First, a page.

What is the obsession in Thailand with boiling eggs in hot springs? Today we decided to go and find out at San Kamphaeng Hot Springs, about 44 Kilometres East of Chiang Mai. Once we arrived at the main hot springs entrance we realised, with it being Sunday, that there were lots of Thai people with the same idea. We even spotted a big, pink coach outside the entrance. We therefore made the snap decison to go and investigate Roong Arun hot spring ‘resort’ next door. It proved to be a wise decision as we immediately gained access, without queuing, to 4 pristine eggs, one basket and one bit of wood with which to lower our eggs into the boiling, sulphurous water.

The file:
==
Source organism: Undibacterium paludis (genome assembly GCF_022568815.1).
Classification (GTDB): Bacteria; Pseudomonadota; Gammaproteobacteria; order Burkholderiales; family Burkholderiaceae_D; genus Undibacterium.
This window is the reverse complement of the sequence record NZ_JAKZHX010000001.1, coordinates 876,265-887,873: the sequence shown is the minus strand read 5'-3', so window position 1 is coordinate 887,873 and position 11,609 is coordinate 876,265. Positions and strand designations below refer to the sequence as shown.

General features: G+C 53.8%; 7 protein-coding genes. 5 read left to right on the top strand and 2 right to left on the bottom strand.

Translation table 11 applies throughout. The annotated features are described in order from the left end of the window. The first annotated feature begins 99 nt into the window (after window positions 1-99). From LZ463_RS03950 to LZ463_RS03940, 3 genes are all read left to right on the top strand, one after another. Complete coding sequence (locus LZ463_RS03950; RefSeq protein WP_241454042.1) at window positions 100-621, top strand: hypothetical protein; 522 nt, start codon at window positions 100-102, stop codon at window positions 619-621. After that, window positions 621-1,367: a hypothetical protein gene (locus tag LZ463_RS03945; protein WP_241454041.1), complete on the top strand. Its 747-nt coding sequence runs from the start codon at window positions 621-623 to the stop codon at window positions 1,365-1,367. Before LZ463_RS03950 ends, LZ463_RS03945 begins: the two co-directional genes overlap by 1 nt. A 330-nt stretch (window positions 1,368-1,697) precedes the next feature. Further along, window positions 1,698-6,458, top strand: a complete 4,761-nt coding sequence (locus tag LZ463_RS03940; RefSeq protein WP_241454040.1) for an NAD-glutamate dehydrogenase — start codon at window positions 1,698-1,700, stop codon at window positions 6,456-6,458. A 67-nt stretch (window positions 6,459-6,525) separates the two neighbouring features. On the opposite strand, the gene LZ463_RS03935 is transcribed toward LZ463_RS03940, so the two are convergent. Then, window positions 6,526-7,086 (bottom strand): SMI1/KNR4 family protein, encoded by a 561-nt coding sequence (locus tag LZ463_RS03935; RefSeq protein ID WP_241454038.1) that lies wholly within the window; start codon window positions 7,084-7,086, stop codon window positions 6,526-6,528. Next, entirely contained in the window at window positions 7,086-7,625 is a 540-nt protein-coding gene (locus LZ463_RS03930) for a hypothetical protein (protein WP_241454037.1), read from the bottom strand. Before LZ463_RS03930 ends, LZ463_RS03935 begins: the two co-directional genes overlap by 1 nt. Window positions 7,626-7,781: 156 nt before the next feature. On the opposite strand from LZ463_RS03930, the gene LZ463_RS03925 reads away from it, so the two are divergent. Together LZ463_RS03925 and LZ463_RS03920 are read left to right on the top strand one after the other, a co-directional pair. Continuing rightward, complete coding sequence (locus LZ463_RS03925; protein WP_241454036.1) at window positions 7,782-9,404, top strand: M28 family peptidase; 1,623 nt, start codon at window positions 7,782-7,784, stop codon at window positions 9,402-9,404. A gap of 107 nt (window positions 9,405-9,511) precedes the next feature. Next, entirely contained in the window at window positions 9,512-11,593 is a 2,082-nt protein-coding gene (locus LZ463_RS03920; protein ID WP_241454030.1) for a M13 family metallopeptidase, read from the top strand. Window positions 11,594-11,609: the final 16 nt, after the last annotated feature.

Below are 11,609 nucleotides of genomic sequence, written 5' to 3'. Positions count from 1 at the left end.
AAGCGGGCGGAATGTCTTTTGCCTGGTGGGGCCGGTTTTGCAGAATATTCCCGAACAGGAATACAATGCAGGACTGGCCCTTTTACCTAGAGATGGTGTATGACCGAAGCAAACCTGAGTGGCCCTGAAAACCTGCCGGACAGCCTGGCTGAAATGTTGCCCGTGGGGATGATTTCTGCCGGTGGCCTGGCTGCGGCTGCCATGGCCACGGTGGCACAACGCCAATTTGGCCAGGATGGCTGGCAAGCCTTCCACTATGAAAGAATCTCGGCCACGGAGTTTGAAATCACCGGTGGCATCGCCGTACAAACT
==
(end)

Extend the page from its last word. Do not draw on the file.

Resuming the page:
Tina wanted hers “soft”, I wanted mine hard-boiled, and after a bit of “I know best” between us, Tina got her way as usual and was proven right with her egg-timing.
The hot springs around San Kamphaeng are renowed for their high mineral content and several of the near-by resorts, including Roong Arun hot springs ‘resort’ offer various health treatments, from traditional massage to mud body wraps and facial treatments. There are even bungalows available if you would like to stay a night or two.
To get to the San Kamphaeng Hot Springs, head due East on Route 11 towards San Kamphaeng (also written ‘San Kamphang’). Carry on past the turn off to San Kaphaeng about another 10-15 KM until you see the sign for the Hot Springs (they are regularly sign-posted on the way). Eventually, once you have driven down a couple of kilometres of windy country roads, you will come to a split in the road – heading right takes you to the ‘public’ springs and heading left takes you to Roong Arun hot springs ‘resort’ (also sign-posted). For a 20 THB entrance fee, (plus 25 THB for 4 ‘boil-in-the-basket’ eggs), it’s a cheap and fun day out.